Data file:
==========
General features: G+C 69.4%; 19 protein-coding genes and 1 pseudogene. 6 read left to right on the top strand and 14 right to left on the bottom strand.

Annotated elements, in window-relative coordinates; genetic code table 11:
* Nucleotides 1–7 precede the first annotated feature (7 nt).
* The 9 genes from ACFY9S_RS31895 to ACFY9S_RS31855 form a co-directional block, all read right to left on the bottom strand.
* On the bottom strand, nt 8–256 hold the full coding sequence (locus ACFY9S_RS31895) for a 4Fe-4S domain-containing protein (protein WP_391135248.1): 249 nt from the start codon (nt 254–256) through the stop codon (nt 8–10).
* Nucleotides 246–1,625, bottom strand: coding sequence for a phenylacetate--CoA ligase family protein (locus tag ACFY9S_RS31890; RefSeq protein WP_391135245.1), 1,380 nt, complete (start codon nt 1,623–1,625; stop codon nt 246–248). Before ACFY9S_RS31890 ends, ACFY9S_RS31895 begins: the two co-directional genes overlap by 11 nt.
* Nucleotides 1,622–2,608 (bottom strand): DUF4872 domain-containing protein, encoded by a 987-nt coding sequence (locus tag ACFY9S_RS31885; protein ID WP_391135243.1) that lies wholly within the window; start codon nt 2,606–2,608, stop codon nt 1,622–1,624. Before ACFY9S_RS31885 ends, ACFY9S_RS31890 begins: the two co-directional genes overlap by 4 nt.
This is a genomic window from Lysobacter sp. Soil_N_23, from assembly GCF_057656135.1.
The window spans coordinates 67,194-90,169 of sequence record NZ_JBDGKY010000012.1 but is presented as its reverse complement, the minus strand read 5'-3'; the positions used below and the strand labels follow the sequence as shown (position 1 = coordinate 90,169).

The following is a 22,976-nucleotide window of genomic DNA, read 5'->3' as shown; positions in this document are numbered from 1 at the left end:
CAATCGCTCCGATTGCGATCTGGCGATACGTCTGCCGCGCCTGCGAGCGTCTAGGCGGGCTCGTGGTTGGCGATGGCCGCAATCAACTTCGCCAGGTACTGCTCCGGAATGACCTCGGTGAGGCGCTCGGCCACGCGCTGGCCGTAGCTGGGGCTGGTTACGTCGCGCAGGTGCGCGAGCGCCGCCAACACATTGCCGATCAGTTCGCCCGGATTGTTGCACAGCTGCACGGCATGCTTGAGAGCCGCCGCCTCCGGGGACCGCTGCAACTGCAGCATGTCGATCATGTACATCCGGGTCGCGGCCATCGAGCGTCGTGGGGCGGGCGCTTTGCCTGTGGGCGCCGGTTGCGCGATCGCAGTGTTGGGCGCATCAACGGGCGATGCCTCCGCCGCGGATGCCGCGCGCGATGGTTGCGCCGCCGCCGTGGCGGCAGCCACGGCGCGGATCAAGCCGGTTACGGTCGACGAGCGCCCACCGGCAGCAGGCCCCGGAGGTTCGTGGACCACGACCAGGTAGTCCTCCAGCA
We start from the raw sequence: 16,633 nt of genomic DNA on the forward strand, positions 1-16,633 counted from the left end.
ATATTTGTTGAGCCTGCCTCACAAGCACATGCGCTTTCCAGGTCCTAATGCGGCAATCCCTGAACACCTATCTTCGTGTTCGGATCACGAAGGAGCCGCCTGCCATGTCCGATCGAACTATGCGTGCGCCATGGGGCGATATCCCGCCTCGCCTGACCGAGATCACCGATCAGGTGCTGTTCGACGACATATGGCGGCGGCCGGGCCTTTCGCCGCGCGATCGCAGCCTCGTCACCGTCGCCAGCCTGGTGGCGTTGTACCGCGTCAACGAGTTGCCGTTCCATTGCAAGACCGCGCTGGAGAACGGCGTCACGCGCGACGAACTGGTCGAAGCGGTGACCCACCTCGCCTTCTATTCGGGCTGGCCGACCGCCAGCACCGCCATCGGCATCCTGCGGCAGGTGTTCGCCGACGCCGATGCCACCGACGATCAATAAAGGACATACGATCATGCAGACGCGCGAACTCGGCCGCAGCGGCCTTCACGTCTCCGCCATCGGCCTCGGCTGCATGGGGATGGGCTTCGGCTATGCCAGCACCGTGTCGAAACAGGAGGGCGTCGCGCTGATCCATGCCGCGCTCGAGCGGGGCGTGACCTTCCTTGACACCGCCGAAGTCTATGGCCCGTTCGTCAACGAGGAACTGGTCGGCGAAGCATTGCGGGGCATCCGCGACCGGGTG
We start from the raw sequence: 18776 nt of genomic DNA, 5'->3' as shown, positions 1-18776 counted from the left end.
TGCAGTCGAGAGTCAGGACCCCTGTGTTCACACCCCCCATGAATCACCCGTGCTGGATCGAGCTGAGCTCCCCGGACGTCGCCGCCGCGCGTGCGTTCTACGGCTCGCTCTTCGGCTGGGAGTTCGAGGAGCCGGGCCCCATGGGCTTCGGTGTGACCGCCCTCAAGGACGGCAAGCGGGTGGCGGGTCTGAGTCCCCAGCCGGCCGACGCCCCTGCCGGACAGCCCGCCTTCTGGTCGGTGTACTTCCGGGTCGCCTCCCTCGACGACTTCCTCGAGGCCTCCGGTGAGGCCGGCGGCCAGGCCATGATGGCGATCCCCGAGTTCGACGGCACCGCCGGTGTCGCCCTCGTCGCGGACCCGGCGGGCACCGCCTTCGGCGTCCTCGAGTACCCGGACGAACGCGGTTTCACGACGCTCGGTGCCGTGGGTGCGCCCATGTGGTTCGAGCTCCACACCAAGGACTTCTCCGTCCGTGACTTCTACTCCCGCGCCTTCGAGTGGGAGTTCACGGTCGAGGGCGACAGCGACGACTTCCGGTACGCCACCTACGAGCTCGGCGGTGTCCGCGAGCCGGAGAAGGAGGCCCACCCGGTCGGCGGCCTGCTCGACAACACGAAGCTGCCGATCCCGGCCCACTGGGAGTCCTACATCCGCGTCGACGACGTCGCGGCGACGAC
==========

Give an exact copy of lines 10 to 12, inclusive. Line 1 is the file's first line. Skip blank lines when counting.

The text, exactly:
The following is a 22,976-nucleotide window of genomic DNA, read 5'->3' as shown; positions in this document are numbered from 1 at the left end:
CAATCGCTCCGATTGCGATCTGGCGATACGTCTGCCGCGCCTGCGAGCGTCTAGGCGGGCTCGTGGTTGGCGATGGCCGCAATCAACTTCGCCAGGTACTGCTCCGGAATGACCTCGGTGAGGCGCTCGGCCACGCGCTGGCCGTAGCTGGGGCTGGTTACGTCGCGCAGGTGCGCGAGCGCCGCCAACACATTGCCGATCAGTTCGCCCGGATTGTTGCACAGCTGCACGGCATGCTTGAGAGCCGCCGCCTCCGGGGACCGCTGCAACTGCAGCATGTCGATCATGTACATCCGGGTCGCGGCCATCGAGCGTCGTGGGGCGGGCGCTTTGCCTGTGGGCGCCGGTTGCGCGATCGCAGTGTTGGGCGCATCAACGGGCGATGCCTCCGCCGCGGATGCCGCGCGCGATGGTTGCGCCGCCGCCGTGGCGGCAGCCACGGCGCGGATCAAGCCGGTTACGGTCGACGAGCGCCCACCGGCAGCAGGCCCCGGAGGTTCGTGGACCACGACCAGGTAGTCCTCCAGCA
We start from the raw sequence: 16,633 nt of genomic DNA on the forward strand, positions 1-16,633 counted from the left end.